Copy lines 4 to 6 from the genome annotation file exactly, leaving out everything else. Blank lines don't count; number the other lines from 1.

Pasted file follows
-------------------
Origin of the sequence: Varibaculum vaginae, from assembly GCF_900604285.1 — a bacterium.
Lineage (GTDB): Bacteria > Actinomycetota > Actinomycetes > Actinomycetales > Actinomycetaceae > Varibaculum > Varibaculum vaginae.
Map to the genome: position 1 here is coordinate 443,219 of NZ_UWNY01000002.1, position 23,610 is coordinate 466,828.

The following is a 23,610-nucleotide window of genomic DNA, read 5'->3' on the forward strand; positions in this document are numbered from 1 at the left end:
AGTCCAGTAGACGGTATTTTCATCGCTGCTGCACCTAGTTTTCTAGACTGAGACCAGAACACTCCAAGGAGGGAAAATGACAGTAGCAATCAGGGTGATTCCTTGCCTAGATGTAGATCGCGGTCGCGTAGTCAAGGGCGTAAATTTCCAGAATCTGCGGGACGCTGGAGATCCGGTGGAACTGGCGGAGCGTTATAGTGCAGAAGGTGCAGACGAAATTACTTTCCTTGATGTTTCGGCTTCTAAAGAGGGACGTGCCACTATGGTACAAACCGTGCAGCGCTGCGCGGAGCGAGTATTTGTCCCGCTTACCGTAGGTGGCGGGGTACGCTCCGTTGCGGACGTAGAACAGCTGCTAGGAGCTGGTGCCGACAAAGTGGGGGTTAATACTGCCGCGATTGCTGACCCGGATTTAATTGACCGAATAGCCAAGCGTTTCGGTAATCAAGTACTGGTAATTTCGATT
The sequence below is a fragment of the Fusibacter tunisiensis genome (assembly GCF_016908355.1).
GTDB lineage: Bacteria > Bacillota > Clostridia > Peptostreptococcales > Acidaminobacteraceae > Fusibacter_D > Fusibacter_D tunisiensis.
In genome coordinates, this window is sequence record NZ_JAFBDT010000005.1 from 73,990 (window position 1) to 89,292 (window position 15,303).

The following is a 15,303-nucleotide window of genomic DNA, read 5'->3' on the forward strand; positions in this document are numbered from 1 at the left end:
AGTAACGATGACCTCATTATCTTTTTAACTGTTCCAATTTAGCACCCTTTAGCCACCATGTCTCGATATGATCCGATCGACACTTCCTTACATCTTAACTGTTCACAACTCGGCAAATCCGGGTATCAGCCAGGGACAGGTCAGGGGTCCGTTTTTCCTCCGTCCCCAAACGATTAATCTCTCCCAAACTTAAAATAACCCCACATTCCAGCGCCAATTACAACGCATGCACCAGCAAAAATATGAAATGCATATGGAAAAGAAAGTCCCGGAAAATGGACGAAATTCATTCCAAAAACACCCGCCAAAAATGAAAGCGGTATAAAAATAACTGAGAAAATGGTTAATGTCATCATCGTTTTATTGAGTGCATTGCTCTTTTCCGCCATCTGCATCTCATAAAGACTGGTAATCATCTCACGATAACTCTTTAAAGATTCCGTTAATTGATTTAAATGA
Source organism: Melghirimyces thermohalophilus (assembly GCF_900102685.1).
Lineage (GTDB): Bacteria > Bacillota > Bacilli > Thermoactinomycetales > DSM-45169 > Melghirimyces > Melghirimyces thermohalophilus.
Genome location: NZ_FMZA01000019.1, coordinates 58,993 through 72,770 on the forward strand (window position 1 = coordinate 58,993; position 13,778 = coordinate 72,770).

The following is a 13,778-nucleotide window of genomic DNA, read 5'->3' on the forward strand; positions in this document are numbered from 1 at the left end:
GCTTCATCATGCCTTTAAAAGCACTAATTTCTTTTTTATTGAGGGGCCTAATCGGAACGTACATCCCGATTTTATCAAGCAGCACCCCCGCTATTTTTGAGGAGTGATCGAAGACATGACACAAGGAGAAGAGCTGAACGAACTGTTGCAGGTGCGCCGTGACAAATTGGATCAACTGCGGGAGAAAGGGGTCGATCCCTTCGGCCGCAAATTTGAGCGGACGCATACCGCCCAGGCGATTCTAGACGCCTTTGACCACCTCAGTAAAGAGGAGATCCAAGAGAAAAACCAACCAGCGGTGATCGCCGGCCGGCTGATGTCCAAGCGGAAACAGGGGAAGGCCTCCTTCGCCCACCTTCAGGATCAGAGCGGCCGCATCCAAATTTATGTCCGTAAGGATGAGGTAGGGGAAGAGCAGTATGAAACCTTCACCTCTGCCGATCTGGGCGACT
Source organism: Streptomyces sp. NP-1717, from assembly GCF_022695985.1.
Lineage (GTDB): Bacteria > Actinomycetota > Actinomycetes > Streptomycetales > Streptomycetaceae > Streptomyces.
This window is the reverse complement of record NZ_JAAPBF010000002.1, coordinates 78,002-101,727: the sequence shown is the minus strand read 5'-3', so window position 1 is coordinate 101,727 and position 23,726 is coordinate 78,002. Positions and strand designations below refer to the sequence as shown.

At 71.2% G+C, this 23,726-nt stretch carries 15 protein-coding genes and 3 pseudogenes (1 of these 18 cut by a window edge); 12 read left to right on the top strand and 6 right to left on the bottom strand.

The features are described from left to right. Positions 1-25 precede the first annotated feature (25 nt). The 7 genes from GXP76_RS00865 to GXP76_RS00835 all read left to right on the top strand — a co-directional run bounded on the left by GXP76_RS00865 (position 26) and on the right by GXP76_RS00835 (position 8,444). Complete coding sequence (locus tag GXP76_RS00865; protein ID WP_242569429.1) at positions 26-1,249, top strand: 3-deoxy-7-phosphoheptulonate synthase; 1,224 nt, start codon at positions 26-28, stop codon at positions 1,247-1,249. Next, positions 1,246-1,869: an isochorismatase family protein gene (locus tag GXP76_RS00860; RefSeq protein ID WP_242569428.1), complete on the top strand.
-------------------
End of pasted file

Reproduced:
The following is a 23,610-nucleotide window of genomic DNA, read 5'->3' on the forward strand; positions in this document are numbered from 1 at the left end:
AGTCCAGTAGACGGTATTTTCATCGCTGCTGCACCTAGTTTTCTAGACTGAGACCAGAACACTCCAAGGAGGGAAAATGACAGTAGCAATCAGGGTGATTCCTTGCCTAGATGTAGATCGCGGTCGCGTAGTCAAGGGCGTAAATTTCCAGAATCTGCGGGACGCTGGAGATCCGGTGGAACTGGCGGAGCGTTATAGTGCAGAAGGTGCAGACGAAATTACTTTCCTTGATGTTTCGGCTTCTAAAGAGGGACGTGCCACTATGGTACAAACCGTGCAGCGCTGCGCGGAGCGAGTATTTGTCCCGCTTACCGTAGGTGGCGGGGTACGCTCCGTTGCGGACGTAGAACAGCTGCTAGGAGCTGGTGCCGACAAAGTGGGGGTTAATACTGCCGCGATTGCTGACCCGGATTTAATTGACCGAATAGCCAAGCGTTTCGGTAATCAAGTACTGGTAATTTCGATT
The sequence below is a fragment of the Fusibacter tunisiensis genome (assembly GCF_016908355.1).